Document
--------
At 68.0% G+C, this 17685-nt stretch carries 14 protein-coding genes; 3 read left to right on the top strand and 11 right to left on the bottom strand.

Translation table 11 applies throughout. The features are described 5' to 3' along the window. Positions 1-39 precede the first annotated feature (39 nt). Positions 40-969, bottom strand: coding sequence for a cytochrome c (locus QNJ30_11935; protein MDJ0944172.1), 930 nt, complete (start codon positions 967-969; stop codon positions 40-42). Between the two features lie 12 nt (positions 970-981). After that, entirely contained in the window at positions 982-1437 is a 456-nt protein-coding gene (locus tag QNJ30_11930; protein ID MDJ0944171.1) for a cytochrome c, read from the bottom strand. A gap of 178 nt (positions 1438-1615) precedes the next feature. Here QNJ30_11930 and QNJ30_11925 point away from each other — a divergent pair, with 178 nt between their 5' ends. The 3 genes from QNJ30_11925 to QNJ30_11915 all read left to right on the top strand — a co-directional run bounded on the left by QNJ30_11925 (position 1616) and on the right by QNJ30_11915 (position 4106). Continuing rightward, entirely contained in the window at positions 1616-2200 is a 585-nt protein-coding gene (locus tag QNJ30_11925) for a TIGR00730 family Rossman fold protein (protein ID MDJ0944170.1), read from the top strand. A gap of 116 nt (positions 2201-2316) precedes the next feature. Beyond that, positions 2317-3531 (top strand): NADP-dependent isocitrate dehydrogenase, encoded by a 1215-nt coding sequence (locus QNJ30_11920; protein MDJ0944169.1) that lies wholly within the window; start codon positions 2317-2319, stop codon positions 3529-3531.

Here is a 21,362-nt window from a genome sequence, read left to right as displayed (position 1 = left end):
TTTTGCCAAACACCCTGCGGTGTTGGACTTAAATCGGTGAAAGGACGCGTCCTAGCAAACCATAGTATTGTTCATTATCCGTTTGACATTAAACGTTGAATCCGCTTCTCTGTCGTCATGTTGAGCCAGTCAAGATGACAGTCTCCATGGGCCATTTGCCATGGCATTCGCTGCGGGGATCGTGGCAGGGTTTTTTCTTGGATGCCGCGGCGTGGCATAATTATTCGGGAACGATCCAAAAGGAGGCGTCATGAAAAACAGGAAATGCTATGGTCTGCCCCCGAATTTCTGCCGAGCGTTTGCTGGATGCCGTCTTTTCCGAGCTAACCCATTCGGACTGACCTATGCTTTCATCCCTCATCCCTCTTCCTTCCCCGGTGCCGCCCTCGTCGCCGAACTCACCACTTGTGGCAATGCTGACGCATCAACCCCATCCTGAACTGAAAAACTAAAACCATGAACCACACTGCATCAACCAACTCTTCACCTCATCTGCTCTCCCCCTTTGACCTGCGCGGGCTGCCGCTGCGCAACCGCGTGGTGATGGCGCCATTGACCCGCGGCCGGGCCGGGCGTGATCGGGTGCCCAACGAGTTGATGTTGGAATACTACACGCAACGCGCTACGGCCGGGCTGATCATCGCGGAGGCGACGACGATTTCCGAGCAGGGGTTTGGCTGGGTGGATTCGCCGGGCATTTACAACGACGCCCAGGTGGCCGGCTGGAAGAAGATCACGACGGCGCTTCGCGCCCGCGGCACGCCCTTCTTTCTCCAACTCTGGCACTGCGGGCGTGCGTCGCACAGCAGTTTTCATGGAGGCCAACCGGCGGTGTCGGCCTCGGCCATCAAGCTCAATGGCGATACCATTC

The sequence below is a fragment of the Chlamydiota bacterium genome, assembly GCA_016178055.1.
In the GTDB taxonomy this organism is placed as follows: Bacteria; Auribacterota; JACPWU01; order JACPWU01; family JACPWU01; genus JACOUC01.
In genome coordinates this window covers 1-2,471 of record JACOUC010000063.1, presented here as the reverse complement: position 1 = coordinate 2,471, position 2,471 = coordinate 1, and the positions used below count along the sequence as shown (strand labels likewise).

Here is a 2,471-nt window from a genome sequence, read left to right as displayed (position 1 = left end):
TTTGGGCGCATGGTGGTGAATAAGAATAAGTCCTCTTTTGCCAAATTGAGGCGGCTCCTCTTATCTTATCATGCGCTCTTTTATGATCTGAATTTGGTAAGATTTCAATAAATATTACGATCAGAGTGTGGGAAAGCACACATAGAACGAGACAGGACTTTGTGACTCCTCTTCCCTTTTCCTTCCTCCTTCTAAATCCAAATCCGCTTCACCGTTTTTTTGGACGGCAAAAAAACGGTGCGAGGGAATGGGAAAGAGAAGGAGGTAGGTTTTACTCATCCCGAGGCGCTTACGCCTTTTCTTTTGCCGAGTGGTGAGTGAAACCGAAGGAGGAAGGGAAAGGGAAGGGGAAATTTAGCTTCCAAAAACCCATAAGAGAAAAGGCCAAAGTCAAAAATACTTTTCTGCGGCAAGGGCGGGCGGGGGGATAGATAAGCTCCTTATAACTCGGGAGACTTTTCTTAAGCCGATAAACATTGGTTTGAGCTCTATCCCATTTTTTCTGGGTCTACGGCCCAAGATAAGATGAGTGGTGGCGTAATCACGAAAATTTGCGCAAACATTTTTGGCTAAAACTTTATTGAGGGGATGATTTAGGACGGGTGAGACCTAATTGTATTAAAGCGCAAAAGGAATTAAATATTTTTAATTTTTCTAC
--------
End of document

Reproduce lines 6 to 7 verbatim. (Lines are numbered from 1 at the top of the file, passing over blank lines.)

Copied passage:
In the GTDB taxonomy this organism is placed as follows: Bacteria; Auribacterota; JACPWU01; order JACPWU01; family JACPWU01; genus JACOUC01.
In genome coordinates this window covers 1-2,471 of record JACOUC010000063.1, presented here as the reverse complement: position 1 = coordinate 2,471, position 2,471 = coordinate 1, and the positions used below count along the sequence as shown (strand labels likewise).